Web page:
- Assess team fit. A crucial second step is the phone screen (not Zoom screen) with the candidate. That will force you to engage with what they’re saying as opposed to what’s in their room.
- Confirm technical skills. A technical phone screen with a senior developer will help you determine their ability to collaborate and problem solve using real-world examples. The technical phone screen assesses if they can code (10%) and also assesses what it would be like to work with them (90%).
- Confirm breadth of skills. Round out the process by integrating the candidate across your company. In a remote world, this may look like: meet the team virtually, discuss all existing systems, and evaluate all ongoing projects.
How has the technical interview changed with remote arrangements?
The good news is there are more candidates than ever and it’s easier to reach them. It is also easier to schedule meetings without typical in-office friction (i.e., meeting conflicts), which can speed up the process. (25:10)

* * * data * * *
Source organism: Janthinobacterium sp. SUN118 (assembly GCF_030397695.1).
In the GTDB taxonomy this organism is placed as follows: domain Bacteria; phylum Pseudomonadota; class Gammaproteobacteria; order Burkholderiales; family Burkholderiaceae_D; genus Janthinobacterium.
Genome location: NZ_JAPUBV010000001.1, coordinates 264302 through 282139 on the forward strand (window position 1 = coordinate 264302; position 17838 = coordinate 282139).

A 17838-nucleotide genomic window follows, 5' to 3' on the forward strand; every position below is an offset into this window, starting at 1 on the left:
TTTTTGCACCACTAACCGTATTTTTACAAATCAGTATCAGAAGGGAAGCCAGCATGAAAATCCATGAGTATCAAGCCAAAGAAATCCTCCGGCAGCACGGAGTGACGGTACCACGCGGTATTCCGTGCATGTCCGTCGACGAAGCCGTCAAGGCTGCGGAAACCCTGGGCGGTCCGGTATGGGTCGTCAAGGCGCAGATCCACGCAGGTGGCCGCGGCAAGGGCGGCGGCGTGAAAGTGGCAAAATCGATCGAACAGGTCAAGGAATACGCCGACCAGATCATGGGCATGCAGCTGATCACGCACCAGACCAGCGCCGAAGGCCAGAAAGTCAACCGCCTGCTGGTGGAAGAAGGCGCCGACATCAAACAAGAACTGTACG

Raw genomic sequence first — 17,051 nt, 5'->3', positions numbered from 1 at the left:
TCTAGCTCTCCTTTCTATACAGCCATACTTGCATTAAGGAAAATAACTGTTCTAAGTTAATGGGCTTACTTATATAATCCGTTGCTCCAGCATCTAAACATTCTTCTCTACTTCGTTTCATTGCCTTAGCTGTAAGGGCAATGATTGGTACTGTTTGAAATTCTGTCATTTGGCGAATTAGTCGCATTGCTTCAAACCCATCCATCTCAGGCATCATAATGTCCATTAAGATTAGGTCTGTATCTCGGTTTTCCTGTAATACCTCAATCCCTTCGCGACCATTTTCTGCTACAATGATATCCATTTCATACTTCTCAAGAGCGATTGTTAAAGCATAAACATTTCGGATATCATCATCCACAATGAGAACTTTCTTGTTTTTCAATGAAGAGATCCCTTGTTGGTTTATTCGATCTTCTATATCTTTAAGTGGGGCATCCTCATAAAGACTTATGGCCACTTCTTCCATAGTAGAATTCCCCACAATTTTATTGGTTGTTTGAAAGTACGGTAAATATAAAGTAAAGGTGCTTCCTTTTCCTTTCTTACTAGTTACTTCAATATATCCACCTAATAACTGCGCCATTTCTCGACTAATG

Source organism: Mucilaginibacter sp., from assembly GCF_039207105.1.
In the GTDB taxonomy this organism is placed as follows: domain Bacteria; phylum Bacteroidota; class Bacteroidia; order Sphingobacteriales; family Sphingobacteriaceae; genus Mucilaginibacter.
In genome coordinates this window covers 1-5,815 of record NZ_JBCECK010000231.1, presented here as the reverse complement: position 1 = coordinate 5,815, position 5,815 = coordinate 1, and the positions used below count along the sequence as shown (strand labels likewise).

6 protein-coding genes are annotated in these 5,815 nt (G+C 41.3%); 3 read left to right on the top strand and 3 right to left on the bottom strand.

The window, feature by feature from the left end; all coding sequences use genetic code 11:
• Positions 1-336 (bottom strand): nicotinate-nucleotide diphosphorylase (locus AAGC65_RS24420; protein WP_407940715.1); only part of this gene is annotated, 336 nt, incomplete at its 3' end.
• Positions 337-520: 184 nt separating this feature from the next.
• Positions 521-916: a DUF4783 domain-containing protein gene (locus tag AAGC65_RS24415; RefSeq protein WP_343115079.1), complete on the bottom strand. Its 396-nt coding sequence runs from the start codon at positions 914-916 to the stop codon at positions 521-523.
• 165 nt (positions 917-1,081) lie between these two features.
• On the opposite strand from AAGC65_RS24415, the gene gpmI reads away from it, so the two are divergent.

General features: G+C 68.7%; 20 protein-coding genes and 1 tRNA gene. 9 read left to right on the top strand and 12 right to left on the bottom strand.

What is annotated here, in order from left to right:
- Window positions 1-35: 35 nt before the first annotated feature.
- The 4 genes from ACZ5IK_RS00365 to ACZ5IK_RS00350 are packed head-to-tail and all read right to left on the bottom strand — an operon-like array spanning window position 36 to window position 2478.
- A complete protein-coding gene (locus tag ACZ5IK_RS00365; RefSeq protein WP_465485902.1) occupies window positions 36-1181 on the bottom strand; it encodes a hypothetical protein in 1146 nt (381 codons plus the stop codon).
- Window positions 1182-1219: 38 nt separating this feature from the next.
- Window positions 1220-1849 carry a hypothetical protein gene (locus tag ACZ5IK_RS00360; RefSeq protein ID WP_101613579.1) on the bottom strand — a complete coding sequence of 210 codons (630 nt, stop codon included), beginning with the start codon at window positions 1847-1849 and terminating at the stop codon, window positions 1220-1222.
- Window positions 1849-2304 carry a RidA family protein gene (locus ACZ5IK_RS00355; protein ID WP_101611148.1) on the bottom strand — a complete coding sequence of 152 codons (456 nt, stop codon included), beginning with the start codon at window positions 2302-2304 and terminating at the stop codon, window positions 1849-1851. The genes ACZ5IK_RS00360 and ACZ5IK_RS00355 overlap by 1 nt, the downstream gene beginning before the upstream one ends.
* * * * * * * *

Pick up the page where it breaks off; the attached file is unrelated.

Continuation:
The bad news is that developers are fatigued. Like everyone else, they need a vacation. Also, because it’s easier to reach a wide swath of people (location-agnostic), many companies end up chasing the same candidates, which narrows the pool.
The new realities of scheduling can pose challenges as well, as candidates juggle family life and Zoom is not always an option. The challenges are many, but more importantly, they can lead to inherent bias.
Drivers of bias in a remote interview process
As we adjust to this remote interview process, already we are seeing concerning trends emerge in regards to biases, including: (28:48)
- Anti-diversity: It is still faster to be persuaded by looking at logos than listening to Zoom calls. You worked at Amazon? You pass.
- Anti-introvert and anti-women: For the candidate, having someone watch them code each keystroke can be stressful. Research on technical whiteboard interviews has shown that no women passed. Further, they performed worse when watched.
- Anti-low-income: We all have inherent judgements that arise when we see peoples’ home environments. Additionally, there are tech requirements involved in these interviews that require candidates to have their own tools.
- Anti-busy people. COVID boredom will bias those with prep time over those with skill and fit. If you’re unemployed or a student with bills covered by parents, for example, you will have more time to prep.